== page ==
This opinion will be unpublished and
may not be cited except as provided by
Minn. Stat. § 480A.08, subd. 3 (2002).
STATE OF MINNESOTA
IN COURT OF APPEALS
State of Minnesota,
Cesar de la Garza,
Filed June 10, 2003
Kandiyohi County District Court
File No. K3001015
Mike Hatch, Attorney General, Catherine M. Keane, Assistant Attorney General, 445 Minnesota Street, Suite 1100, St. Paul, MN 55101-2128; and
Boyd Beccue, Kandiyohi County Attorney, 316 SW Fourth Street, Willmar, MN 56201 (for respondent)
John M. Stuart, State Public Defender, Jodie L. Carlson, Assistant Public Defender, 2221 University Avenue SE, Suite 425, Minneapolis, MN 55414 (for appellant)
Considered and decided by Anderson, Presiding Judge, Schumacher, Judge, and Willis, Judge.
U N P U B L I S H E D O P I N I O N
A jury convicted appellant of one count of second-degree murder, in violation of Minn. Stat. § 609.19, subd. 1 (1998). On direct appeal, appellant argues that (1) his constitutional right to a speedy trial was violated and (2) he received ineffective assistance of counsel. We affirm.
Appellant Cesar de la Garza and Jesus Garcia Guajardo worked together at the Windy Hills Recycling Center in New London. In the spring of 2000, Guajardo told the owners that he suspected that de la Garza had been stealing from the center. De la Garza was fired soon thereafter.
On the evening of June 6, 2000, de la Garza went to Guajardo’s trailer in Willmar, where he found Guajardo and a third man watching television. The third man later testified that de la Garza angrily accused Guajardo of getting him fired and that de la Garza threatened to kill Guajardo. The third man also testified that de la Garza pulled a knife from his pants and stabbed Guajardo twice in the chest before grabbing some cans of beer from Guajardo’s refrigerator and leaving the trailer. Guajardo died of his wounds minutes later.
De la Garza was arrested on June 7 for the murder of Guajardo. On June 9, the state charged him with one count of second-degree murder, in violation of Minn. Stat. § 609.19, subd. 1 (1998), and a grand jury later indicted him on one count of first-degree murder, in violation of Minn. Stat. § 609.185(1) (1998).
On July 7, de la Garza made his first appearance in district court on the murder charges and stated that he wanted to represent himself. But at his arraignment on July 13, de la Garza changed his mind and asked the district court to appoint an attorney from the public defender’s office. Also at the arraignment, de la Garza declined to enter a plea and asked the district court to schedule an omnibus hearing.
On September 19, de la Garza filed a “notice” in the district court stating that he wanted to dismiss his public defender; on September 29, the public defender’s office sent a letter to the court stating that it was assigning a different public defender to de la Garza’s case. The second public defender asked the district court to reschedule the omnibus hearing from October 11 to December 29. On November 30, de la Garza filed a certificate of representation stating that he would be represented by an attorney not associated with the public defender’s office.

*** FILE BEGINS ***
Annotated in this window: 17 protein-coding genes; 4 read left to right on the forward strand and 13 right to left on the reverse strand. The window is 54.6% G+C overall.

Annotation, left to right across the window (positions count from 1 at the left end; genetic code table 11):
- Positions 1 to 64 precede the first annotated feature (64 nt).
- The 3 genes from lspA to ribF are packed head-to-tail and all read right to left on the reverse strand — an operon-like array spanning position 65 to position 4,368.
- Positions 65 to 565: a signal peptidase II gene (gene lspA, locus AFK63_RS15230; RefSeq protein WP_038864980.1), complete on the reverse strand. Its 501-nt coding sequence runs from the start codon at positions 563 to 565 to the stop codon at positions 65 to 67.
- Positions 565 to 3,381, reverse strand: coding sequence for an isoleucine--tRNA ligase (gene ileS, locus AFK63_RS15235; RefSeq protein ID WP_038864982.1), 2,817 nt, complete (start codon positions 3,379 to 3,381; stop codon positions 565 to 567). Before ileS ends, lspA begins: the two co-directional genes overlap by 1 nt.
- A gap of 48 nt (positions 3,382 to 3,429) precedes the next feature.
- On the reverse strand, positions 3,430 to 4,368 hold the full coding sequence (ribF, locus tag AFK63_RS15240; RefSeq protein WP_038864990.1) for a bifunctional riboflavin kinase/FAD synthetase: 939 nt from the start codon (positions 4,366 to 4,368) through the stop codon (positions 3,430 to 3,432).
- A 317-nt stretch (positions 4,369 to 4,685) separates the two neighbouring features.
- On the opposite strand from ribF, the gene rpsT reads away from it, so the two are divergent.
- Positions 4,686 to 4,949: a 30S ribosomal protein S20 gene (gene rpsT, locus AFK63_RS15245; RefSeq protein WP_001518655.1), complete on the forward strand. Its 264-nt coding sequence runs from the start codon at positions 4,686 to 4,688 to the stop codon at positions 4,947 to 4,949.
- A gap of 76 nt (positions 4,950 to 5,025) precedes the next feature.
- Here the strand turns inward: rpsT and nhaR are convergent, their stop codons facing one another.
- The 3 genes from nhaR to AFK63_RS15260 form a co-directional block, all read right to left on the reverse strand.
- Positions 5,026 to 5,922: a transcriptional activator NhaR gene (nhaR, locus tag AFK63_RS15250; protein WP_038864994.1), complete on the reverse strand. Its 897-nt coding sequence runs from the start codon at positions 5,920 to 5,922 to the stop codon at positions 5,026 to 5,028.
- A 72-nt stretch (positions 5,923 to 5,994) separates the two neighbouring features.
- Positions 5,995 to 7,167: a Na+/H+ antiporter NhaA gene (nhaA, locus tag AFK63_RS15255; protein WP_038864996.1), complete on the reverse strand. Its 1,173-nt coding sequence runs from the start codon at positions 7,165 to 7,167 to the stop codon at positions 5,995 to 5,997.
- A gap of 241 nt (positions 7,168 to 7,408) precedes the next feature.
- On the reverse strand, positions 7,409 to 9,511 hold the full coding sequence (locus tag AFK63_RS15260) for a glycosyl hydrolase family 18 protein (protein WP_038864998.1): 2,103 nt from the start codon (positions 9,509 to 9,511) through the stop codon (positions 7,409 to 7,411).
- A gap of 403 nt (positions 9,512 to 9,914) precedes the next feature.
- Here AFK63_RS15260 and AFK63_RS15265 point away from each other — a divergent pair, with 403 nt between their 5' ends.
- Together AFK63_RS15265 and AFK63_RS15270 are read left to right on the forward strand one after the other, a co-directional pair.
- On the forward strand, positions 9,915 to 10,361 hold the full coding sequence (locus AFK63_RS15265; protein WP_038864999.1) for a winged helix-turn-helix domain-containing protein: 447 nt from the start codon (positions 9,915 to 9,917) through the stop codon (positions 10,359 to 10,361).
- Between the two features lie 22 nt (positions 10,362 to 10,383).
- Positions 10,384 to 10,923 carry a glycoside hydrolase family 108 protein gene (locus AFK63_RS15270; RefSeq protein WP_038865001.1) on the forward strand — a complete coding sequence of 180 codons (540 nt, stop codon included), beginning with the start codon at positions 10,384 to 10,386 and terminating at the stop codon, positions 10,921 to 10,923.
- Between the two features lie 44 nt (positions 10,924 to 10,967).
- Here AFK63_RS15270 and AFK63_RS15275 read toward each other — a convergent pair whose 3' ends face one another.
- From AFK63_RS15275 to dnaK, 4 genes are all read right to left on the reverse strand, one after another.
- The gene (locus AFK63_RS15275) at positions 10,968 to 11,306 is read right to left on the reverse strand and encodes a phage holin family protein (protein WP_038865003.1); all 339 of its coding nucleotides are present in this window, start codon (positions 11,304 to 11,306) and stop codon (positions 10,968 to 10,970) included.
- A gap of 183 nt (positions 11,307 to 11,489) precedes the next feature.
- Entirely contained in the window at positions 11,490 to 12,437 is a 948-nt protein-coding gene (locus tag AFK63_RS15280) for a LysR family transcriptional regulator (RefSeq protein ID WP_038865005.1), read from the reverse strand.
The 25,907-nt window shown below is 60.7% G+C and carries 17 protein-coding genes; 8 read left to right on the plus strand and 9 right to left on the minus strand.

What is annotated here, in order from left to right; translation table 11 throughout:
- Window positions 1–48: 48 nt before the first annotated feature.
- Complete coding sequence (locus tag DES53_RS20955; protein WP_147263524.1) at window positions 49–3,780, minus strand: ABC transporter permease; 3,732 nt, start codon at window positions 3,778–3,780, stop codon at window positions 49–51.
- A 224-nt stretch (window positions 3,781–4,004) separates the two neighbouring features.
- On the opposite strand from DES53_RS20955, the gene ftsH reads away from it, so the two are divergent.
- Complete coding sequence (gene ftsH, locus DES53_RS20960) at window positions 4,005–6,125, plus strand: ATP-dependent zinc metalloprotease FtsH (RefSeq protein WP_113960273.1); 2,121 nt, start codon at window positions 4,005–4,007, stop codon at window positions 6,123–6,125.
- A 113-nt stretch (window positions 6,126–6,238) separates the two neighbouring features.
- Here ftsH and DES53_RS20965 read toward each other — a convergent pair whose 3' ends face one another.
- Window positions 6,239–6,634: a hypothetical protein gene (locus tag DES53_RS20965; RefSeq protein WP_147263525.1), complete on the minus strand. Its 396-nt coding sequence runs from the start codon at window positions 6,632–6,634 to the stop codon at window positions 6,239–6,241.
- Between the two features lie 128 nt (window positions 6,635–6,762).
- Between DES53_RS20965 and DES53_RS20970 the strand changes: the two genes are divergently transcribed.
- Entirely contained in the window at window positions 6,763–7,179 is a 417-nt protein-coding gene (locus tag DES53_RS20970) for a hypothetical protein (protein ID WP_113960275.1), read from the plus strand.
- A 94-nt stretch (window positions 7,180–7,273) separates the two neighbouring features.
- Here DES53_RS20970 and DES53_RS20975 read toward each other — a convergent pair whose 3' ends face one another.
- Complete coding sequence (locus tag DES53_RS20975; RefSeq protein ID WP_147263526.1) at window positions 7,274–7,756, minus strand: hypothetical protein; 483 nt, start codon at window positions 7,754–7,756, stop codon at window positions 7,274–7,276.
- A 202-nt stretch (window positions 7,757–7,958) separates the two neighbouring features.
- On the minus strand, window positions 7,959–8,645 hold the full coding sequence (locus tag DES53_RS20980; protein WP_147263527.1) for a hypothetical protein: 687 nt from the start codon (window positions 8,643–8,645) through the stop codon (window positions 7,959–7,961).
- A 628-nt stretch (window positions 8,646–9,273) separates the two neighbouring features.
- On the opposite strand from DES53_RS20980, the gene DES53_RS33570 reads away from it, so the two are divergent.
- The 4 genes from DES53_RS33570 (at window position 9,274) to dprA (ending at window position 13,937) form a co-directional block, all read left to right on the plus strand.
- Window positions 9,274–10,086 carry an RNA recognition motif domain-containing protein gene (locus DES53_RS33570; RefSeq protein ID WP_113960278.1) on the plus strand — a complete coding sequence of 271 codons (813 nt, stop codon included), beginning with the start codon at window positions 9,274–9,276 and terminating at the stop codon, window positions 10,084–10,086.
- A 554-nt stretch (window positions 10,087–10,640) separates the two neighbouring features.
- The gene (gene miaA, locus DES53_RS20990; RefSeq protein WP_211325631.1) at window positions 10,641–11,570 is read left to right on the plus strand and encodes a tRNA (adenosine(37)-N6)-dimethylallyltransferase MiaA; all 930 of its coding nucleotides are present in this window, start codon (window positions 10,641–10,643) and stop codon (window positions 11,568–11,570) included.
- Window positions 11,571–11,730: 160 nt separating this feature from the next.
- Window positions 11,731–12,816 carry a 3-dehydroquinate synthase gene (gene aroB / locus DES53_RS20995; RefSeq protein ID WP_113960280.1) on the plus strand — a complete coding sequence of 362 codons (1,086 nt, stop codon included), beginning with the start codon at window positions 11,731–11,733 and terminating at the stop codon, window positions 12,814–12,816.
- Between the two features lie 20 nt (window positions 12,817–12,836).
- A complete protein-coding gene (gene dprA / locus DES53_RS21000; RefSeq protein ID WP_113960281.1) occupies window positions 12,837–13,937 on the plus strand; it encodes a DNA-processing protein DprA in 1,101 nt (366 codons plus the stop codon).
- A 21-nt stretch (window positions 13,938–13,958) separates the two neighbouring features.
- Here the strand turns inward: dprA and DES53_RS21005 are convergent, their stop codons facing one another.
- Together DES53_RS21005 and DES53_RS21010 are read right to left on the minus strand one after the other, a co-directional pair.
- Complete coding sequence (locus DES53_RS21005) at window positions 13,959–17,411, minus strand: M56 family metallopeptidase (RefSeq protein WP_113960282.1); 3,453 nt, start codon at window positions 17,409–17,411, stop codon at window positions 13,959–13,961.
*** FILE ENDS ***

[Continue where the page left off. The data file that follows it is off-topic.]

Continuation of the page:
The Kandiyohi County Attorney had, in July 2000, filed a timely notice to remove the presiding district court judge. But after he began representing de la Garza on November 30, de la Garza’s attorney moved the district court to reassign the original judge. The motion, to which the state did not object, was referred to the chief judge of the Eighth Judicial District, who granted de la Garza’s motion. The omnibus hearing was rescheduled for February 6, 2001, before the original judge.
On February 6, the day of the omnibus hearing, de la Garza’s attorney faxed to the district court a motion to suppress evidence gathered in searches of de la Garza’s person, home, and property and to dismiss the charges for lack of probable cause. At the hearing, de la Garza’s attorney asked for and was given three weeks to prepare and submit a memorandum of law in support of the motion. Also at the omnibus hearing, de la Garza’s attorney stated that if the district court denied the motion to suppress, the attorney would “at that point” make a demand for trial within 60 days under Minn. R. Crim. P. 11.10. The parties furthermore agreed to a trial date of April 30, 2001. De la Garza’s attorney submitted the memorandum within the three-week period, and the district court denied the motion to suppress on April 9.
On April 20, de la Garza filed a motion to compel discovery and for a continuance. The state maintained that it had complied with all of de la Garza’s discovery requests but did not object to a continuance. On April 23, the parties agreed to a new trial date of July 30.
On July 24, the state served notice that it would offer at trial certain out-of-court statements made by the victim. De la Garza brought a motion in limine asking the district court to exclude the statements. On July 27, the district court concluded that the statements were inadmissible hearsay. The state asked the district court to reconsider its ruling, and on July 30, the day the case was scheduled for trial, the district court held a hearing on the state’s request. At the July 30 hearing, the district court again ruled that the statements were inadmissible, the state announced that it would seek an interlocutory appeal, and de la Garza’s attorney made a demand under Minn. R. Crim. P. 11.10 for trial within 60 days. The state filed its notice of appeal on August 3.
During the pendency of the appeal, de la Garza twice moved the district court for pretrial release on the ground that he had not been brought to trial within 60 days after the July 30 demand. On both occasions, the district court refused to release de la Garza on his own recognizance but reduced bail and scheduled trial for January 28, 2002. De la Garza was unable to post bail and remained in custody until his trial began. This court affirmed the district court’s order excluding the victim’s out-of-court statements on January 8, 2002.